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Dolan - Pre Cursa "Baby Dolan"

street bike turned track trainer put Alpina Carbon fork on - weighed it @ 20.2 lbs a minute ago

Frame:
Pre cursa 58cm

Fork/Headset:
Alpina Carbon fork/Alpina headset

Crankset/Bottom Bracket:
Sugino RD2/Sugino CBBF-103

Pedals:
Power Grips Sport Pedal Kit (both straps and pedals as a kit from them)

Drivetrain/Cog/Chainring/Chain:
assorted cogs/Sugino RD2 46T/KMC Z510

Handlebars/Stem:
Oval Concepts WR700 36cm CtC/Cannondale 90mm

Saddle/Seatpost:
Base Camp/Alpina

Brakes:
Tektro RL721 inline lever/Tektro R320 250-005 caliper

Front Wheel/Hub/Tire:
Aeromax Ebay special/Vittoria Rubino

Rear Wheel/Hub/Tire:
Aeromax Ebay special/Vittoria Rubino

Accessories:
cycloputer, Cygolite epsilon 700lumen headlight, Blackburn tail light

More Info:
Going for a clean look on this.

Bike History

Click a link below to see past stages of this bike.

  1. Initial
  2. Track upgrade
  3. Compact bars, new saddle, inline brake
  4. black saddle, cool trick street pedals

Added by zippy2012. Last updated almost 6 years ago.

Latest 22 Comments

Show all 27 comments

dfadhilm

dfadhilm says:

how does pre cursa ride on streets? and maybe some short review about this framesets?

Posted about 6 years ago

zippy2012

zippy2012 says:

I love riding this bike on the street! I initially got it for use as a beater but it's much more than that. My favorite riding pastime on this is to put a powertap on for the rear and see what numbers I can generate. Last year, the town paved a bunch of my favorite streets. I took out and had a blast! I enjoy showing off my riding skills. Typically I enjoy 28-29mph spurts whenever pedestrians are around, often around corners, using the whole road, that sort of thing. I get a rise out of the comments. I enjoy 72-81" gear ratios for the correct kick round the streets. It's a totally fun bike. First time I rode it I overheard a bystander to9 his friend: "that's a nice bike!" One of my favorite things about this one is the color scheme with the colorful (B&W) chain. I never built anything this artful before. It's a total joy, well worth the money and great fun. I always see people on road bikes and I get a kick out of outriding them on this! (It's pretty much flat around here). Like I said, I'm a bit of a showoff rider when out on the road but it brings a lot of joy and that's my whole reason for riding anyway.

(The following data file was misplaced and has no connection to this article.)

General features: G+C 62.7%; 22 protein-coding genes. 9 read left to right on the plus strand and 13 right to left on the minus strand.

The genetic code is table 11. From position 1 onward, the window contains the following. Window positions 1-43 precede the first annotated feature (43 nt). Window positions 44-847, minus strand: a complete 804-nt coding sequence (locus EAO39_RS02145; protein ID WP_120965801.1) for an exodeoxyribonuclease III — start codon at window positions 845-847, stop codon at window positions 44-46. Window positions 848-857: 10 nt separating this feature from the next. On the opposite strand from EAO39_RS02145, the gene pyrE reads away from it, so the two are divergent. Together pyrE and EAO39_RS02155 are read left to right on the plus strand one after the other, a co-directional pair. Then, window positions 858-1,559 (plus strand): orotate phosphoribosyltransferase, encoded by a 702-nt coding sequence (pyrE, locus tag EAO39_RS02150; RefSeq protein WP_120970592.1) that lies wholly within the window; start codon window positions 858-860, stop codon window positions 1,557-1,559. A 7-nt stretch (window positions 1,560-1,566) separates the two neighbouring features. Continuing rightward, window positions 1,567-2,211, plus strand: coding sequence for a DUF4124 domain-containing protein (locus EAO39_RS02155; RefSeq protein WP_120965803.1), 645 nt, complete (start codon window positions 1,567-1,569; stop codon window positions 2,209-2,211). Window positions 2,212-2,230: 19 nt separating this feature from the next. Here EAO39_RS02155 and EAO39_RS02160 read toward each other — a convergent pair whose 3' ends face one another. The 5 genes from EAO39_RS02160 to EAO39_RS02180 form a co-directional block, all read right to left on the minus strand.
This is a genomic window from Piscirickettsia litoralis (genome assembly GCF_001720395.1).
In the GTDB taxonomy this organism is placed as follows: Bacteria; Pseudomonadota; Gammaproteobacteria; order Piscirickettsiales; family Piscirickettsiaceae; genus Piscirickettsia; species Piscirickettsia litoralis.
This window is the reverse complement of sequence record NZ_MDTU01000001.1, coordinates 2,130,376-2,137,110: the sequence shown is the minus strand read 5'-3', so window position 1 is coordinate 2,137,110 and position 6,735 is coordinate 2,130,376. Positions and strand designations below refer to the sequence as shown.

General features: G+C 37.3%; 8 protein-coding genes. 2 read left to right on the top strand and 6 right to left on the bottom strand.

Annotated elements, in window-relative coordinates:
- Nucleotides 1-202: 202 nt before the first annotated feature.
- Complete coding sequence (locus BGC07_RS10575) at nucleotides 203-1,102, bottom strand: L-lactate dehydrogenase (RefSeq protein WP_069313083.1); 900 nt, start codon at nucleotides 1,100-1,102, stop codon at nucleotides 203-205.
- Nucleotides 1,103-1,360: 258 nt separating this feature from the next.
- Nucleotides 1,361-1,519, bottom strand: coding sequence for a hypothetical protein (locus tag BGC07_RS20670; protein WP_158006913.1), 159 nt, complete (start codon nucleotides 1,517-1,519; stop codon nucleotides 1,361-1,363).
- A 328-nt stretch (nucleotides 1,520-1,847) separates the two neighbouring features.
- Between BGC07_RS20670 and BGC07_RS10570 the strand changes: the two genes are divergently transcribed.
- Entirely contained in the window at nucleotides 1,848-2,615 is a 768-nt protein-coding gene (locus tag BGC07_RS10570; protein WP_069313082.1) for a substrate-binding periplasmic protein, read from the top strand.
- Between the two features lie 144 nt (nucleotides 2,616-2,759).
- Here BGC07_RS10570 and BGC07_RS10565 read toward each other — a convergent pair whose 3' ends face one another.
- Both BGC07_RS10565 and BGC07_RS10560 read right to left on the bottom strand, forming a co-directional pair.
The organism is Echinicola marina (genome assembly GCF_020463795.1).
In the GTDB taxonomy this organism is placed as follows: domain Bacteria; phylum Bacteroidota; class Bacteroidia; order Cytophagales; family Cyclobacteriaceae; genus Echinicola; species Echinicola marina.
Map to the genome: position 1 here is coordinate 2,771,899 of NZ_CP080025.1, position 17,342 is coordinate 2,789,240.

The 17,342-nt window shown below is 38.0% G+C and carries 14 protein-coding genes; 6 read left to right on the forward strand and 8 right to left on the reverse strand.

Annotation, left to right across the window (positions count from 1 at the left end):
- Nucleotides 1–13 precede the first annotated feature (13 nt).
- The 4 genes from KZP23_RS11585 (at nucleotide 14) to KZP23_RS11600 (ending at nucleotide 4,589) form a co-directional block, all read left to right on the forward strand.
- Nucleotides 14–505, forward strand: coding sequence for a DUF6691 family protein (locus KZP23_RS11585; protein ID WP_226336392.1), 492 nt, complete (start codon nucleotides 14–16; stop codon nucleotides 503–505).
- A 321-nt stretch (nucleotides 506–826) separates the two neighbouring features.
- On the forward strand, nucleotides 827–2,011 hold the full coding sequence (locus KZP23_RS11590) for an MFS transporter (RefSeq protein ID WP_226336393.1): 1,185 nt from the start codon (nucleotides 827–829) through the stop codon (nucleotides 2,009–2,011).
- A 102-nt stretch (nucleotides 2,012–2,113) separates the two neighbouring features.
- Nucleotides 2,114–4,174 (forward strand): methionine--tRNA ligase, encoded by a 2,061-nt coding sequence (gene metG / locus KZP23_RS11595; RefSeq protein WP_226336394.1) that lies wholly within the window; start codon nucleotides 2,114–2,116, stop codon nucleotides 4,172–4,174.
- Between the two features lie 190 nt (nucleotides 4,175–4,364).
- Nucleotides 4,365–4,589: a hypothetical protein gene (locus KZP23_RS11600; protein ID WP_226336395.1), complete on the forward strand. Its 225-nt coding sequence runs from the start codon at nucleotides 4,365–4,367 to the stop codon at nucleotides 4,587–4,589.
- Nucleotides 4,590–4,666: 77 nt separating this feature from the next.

Posted almost 6 years ago

dfadhilm

dfadhilm says:

wow thanks for the amazing reply, hope your dolan will give more interesting experience to you, thanks man

Posted almost 6 years ago

zippy2012

zippy2012 says:

A few of things about this bike: I tried out a variety of handlebars here. First were the black steel Nitto bars. They weren't cheap nor easy to find. I found the position uncomfortably low but I had prioritized aerodynamics too much. After those I used the Easton carbon fiber track ones. These bars also were not cheap. They were a little better but the grips were peculiar and I compensated with tape but never got comfortable with those. I spoke to a fella named "Gil" out @ the Kissena drome and he suggested compact bars so I got these used for like 12 bucks and they're just right. If I want to "shrink" my frontal area I bend my elbows. It's simple as that.

Posted almost 6 years ago

zippy2012

zippy2012 says:

The saddle also required experimentation. I tried three or four different ones and finally arrived at this. Comfortable, durable aesthetic and inexpensive and it's not that heavy!

Posted almost 6 years ago

zippy2012

zippy2012 says: